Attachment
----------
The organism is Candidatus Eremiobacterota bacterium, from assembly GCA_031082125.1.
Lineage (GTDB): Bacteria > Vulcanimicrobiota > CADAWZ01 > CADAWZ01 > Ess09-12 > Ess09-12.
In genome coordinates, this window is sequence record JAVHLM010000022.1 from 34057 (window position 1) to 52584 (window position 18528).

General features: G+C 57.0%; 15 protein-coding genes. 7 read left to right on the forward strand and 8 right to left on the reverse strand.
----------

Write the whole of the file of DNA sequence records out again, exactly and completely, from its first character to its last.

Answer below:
The organism is Candidatus Eremiobacterota bacterium, from assembly GCA_031082125.1.
Lineage (GTDB): Bacteria > Vulcanimicrobiota > CADAWZ01 > CADAWZ01 > Ess09-12 > Ess09-12.
In genome coordinates, this window is sequence record JAVHLM010000022.1 from 34057 (window position 1) to 52584 (window position 18528).

General features: G+C 57.0%; 15 protein-coding genes. 7 read left to right on the forward strand and 8 right to left on the reverse strand.